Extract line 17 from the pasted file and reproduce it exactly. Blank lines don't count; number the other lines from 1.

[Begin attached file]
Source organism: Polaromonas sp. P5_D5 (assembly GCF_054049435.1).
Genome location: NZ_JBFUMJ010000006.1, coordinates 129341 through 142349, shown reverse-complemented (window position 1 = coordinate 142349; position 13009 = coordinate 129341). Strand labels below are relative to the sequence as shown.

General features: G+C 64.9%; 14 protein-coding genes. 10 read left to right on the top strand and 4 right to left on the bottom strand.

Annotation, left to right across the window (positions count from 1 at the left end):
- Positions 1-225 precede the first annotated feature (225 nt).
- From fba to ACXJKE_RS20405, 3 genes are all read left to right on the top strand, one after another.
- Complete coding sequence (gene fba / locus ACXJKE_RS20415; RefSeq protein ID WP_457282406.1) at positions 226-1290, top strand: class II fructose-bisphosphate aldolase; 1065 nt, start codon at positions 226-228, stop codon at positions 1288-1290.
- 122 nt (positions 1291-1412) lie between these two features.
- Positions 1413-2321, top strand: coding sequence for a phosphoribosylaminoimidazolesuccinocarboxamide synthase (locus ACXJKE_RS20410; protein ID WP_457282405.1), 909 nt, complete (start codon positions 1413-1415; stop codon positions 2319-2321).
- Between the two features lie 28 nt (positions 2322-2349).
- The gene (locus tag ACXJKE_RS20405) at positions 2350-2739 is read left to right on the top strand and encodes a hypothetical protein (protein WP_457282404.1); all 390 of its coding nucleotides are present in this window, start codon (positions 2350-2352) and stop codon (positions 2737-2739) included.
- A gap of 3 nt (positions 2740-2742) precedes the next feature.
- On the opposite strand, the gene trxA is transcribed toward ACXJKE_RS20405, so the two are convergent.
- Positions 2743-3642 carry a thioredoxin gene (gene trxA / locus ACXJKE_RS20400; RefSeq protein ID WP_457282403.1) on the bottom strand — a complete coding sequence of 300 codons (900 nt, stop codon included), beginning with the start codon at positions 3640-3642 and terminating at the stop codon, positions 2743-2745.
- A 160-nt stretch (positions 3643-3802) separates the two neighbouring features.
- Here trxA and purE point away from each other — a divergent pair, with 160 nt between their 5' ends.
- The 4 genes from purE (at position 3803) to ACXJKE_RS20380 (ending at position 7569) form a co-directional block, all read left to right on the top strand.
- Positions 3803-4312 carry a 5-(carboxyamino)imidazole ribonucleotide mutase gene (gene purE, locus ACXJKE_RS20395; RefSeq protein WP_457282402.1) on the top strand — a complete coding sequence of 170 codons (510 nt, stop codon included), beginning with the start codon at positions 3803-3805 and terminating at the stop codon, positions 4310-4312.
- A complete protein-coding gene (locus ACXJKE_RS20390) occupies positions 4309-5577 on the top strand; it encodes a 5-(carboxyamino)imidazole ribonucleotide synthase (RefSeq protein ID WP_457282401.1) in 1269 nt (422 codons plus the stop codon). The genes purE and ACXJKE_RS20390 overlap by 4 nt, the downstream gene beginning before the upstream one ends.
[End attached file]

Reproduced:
- The 4 genes from purE (at position 3803) to ACXJKE_RS20380 (ending at position 7569) form a co-directional block, all read left to right on the top strand.